EARLY WARNING: We caught up this week with Hawkeye 360, which operates a cluster of commercial satellites that captures radio frequency signals, to learn what it’s been tracking lately.
Couple of interesting targets: It discovered “increased RF activity up the Galway Valley” last spring ahead of the border clashes between India and China. It has also monitored Chinese fishing vessels encroaching off the Galapagos Islands; assessed the Covid-19 lockdown in Wuhan, China, the epicenter of the global pandemic; and revealed increased maritime traffic in the Arctic. (We’ve asked for any data on the recent Russian military buildup along its border with Ukraine.)
Government partnerships: The company is steadily making inroads into the government market, including a study contract with the National Reconnaissance Office that is “exploring how to integrate into NRO’s architecture to augment government systems.” It is also working on a pilot program at the Pentagon’s National Geospatial-Intelligence Agency that is dedicated to “placing this new commercial RF GEOINT source into the hands of end users.”
Hawkeye has also been building an influential board of advisers drawn from the halls of the Pentagon, Congress and the intelligence community.
INFLUENCE UPDATE: Paragon Space Development Corporation in Tucson, Ariz., has hired The Charles Group, a Washington consulting firm, to lobby on “human spaceflight programs,” according to a lobby registration filed this month.
‘TEST GODS’: Readers can get an inside look at Virgin Galactic’s space tourism business in “Test Gods: Virgin Galactic and the Making of a Modern Astronaut,” out May 4 from the New Yorker’s Nicholas Schmidle.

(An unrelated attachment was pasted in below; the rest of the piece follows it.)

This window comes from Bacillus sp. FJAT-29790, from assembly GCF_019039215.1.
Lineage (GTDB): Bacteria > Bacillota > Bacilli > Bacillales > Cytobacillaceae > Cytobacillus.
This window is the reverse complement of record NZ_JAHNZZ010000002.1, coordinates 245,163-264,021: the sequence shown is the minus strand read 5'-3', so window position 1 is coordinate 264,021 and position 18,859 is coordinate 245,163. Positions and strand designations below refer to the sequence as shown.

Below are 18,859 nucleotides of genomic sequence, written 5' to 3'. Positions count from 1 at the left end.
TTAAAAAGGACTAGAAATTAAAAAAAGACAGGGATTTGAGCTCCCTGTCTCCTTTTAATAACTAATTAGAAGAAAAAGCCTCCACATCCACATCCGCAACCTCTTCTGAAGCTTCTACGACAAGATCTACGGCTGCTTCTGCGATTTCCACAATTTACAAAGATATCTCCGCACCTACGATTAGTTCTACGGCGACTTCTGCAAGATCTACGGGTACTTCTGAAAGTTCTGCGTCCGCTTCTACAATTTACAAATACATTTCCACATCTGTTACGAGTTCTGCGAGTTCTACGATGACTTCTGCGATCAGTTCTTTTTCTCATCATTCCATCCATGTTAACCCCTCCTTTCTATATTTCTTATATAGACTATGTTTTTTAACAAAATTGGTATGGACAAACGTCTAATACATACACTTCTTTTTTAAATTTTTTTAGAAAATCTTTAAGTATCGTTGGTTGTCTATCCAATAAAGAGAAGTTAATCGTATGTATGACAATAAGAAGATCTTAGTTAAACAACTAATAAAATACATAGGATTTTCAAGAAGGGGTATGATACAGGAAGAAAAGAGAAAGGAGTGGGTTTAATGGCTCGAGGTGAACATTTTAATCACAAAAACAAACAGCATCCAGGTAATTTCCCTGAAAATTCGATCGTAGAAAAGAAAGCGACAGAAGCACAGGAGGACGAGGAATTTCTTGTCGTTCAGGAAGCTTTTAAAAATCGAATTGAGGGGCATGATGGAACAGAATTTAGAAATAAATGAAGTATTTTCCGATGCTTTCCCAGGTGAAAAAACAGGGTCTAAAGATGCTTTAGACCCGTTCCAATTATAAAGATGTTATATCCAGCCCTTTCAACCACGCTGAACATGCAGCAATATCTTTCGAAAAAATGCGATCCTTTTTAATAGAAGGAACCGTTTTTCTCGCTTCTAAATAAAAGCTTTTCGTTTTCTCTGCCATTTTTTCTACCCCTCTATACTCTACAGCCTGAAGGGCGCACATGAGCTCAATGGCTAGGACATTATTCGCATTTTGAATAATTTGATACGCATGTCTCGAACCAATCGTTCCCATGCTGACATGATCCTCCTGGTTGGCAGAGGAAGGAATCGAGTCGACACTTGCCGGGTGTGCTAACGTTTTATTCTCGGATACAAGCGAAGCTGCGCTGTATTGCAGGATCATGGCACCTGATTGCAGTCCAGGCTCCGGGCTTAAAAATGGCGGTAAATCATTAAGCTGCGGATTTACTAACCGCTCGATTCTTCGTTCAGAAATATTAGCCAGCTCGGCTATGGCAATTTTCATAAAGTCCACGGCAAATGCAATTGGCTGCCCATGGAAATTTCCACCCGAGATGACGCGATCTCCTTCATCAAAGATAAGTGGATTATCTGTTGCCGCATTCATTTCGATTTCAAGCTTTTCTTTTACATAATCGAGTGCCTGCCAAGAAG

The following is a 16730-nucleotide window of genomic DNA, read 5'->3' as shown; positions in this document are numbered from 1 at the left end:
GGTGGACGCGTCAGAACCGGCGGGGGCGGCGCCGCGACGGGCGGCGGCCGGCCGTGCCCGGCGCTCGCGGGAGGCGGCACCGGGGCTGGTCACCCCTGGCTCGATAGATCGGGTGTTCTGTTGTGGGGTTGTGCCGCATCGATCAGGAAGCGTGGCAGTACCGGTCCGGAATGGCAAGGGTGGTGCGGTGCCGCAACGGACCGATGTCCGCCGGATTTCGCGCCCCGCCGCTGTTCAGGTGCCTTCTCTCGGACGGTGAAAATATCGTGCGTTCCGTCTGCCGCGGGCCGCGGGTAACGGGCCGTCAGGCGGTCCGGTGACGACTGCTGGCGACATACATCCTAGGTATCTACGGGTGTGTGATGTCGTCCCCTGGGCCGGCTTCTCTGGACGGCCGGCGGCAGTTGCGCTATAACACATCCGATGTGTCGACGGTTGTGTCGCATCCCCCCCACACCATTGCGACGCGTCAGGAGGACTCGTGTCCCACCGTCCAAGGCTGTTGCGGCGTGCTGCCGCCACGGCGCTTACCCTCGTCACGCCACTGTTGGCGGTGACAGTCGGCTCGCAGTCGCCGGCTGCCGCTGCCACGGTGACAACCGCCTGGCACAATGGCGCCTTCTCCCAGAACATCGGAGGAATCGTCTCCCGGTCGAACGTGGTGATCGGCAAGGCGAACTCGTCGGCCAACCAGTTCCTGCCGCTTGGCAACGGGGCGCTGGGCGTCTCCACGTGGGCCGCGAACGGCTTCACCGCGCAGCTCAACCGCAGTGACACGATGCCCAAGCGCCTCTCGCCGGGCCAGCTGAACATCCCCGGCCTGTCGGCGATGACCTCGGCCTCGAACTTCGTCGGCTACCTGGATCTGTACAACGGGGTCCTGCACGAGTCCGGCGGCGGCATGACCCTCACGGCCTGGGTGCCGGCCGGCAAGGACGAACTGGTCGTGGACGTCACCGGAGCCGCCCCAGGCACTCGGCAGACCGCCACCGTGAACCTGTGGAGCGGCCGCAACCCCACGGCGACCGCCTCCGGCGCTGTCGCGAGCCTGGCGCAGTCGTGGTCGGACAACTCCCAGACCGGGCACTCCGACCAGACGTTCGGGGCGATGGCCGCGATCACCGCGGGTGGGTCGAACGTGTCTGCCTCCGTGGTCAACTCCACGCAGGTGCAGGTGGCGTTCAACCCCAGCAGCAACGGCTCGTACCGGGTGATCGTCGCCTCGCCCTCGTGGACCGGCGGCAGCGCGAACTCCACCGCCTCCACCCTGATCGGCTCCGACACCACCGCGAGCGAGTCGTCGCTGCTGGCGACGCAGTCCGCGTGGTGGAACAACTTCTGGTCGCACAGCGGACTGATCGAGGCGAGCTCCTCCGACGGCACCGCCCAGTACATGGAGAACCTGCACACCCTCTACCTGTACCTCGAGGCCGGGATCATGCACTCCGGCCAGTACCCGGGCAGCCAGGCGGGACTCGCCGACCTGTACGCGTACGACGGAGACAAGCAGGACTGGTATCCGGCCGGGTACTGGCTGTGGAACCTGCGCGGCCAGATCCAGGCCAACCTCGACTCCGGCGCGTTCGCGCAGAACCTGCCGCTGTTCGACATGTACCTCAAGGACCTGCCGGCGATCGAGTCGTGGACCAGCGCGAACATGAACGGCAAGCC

Schmidle spent four years embedded with Richard Branson’s company, which has completed at least two successful test flights with the goal of making trips to space routine. More than 600 people have made reservations to fly with the company for around $250,000 apiece. Virgin started accepting down payments last year for the next batch of flights.
The book focuses on the men and women building and flying SpaceShipTwo, Virgin’s unique rocket ship that launches from under the wing of a plane. An excerpt tells the story of how Mark Stucky, a Virgin Galactic test pilot, first decided he wanted to go to space while watching John Glenn orbit the Earth.
Related: Richard Branson dumps $650 million Virgin Galactic stock in a year, via Observer.
Who was the only one of the original Mercury 7 astronauts to walk on the moon? And what activity was the only one to do there? The first person to email [email protected] gets bragging rights and a shoutout in the next newsletter!
— Senior NASA employee pleads guilty to COVID-19 related loan fraud: Department of Justice
— China is set to launch first module of massive space station: Scientific American
— Space Force Reserve too important to be dictated by active duty: Air Force Times
— LISTEN: Flight on Mars: an interview with Smithsonian’s Ellen Stofan: Aviation Week
TODAY: SpaceX will launch astronauts to the International Space Station aboard the Crew Dragon. A post- launch press conference is scheduled for 7:30 a.m.
TODAY: The American Enterprise Institute holds a discussion on air and space power with Royal Air Force Chief of the Air Staff Mike Wigston at 2 p.m.
TODAY: The Future Space Leaders Foundation holds its “Lift-Off Event” featuring Sen. John Hickenlooper and Rep. Don Beyer at 2 p.m.
MONDAY: SMI’s online Small Satellites Conference kicks off from London.
MONDAY: The International Academy of Astronautics’s Planetary Defense Conference begins.
MONDAY: Oak Ridge National Laboratory kicks off the 2021 Nuclear and Emerging Technologies for Space conference.
TUESDAY: The International Academy of Astronautics holds a symposium on small satellites for Earth observation from Berlin.
WEDNESDAY: The Los Angeles Venture Association holds its Space Tourism Conference.
WEDNESDAY: The Beyond Earth Institute will hold a webinar on the "Military Role in Enabling Communities Beyond Earth" at 10 a.m.
WEDNESDAY: SMI’s Military Space Situational Awareness Conference streams from London.
WEDNESDAY: The Washington Space Business Roundtable holds a webinar with Beyer at noon.
WEDNESDAY: Boeing reports its first quarter earnings.
THURSDAY: Northrop Grumman reports its first quarter earnings.
THURSDAY: The Senate Commerce Committee holds a nomination hearing for Eric Lander to be director of the White House Office of Science and Technology Policy at 10 a.m.
THURSDAY: The House Science Committee’s Space and Aeronautics Subcommittee holds a hearing on NASA’s Mars Perseverance Rover at 11 a.m.
24 April, 2021 - 09:10am
24 April, 2021 - 09:10am